Dating With A Mental Illness Is Never Simple

By Sarah Fader

What happens when you meet somebody and you want to date them seriously? When do you disclose that you have schizophrenia and deal with hallucinations? It’s a difficult thing to figure out. I personally do not have schizophrenia but I have two really good friends who would manage this every day. So I wonder how they would treat the situation. I talked to Michelle about this and she said it would be important for the person she is dating to know. It makes sense and also if they googled her they would find out that she had schizophrenia or as she says she is schizophrenic. She does get a lot of flack for mental health advocates when she identifies at schizophrenic.  I don’t understand this because if I wanted to call myself “toothpaste” I could do that. It’s my right to call myself whatever I want as long as it’s not directly offensive to society,  which I do not believe the word schizophrenic is. The problem is that schizophrenia is often portrayed in an inaccurate way in the media and there are a lot of misconceptions about people with the illness and how they identify.

 

It would be helpful to disclose that you have schizophrenia to someone you’re dating.

 

So I can see why it would be helpful to disclose that you have schizophrenia to someone you’re dating so that would be they would be prepared if you were symptomatic. Plus if the relationship got super serious and you were interested in getting married you might reveal this issue when you went to a relationship counselor.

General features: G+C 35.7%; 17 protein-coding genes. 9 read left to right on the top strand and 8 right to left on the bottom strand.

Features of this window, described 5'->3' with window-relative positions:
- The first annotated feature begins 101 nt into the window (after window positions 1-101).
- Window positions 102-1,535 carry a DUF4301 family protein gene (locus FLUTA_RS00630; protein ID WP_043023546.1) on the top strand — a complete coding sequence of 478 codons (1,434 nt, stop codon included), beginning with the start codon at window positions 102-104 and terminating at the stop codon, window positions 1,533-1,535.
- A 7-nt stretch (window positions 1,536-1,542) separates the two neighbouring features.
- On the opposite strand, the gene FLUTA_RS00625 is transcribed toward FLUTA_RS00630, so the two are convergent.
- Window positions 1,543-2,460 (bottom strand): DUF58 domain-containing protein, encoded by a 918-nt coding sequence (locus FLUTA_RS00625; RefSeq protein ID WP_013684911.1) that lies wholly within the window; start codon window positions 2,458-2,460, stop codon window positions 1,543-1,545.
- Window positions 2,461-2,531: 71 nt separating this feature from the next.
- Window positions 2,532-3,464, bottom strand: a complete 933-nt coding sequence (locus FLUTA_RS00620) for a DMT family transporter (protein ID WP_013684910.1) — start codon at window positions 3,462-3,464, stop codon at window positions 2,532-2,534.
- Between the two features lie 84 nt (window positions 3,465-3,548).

Being open and honest in your relationships is crucial. No matter what’s going on. Whatever your symptoms are.

 

Maybe it’s not even about mental illness. Maybe it’s just about the fact that you have flaws. Being open about what’s going on with you will strengthen your relationship and that leads to a better stronger open level of communication.

 

Having a lasting relationship depends on trust and communication. Someone taught me this and I totally 100% stand by it.

 

I can’t imagine how hard it is to manage hallucinations. I have only hallucinated one time and that’s because I had lack of sleep for two weeks. But I don’t actually know  how difficult it must be to deal with this on a daily basis. So I can understand how it would be helpful to communicate this your partner. And if the person is understanding they can be supportive during these symptomatic times.

Do you deal with psychosis? Have you reveal this year partner? When did you find the Appropriate time to tell that person that you were dealing with psychosis?

Sarah FaderCEO of StigmaFighters.com
Sarah Fader is the CEO and Founder of Stigma Fighters, a non-profit organization that encourages individuals with mental illness to share their personal stories. She has been featured in The New York Times, The Washington Post, The Atlantic, Quartz, Psychology Today, The Huffington Post, HuffPost Live, and Good Day New York.

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2017-11-29T20:03:04+00:00 November 29th, 2017|blog, Sarah Fader, writing|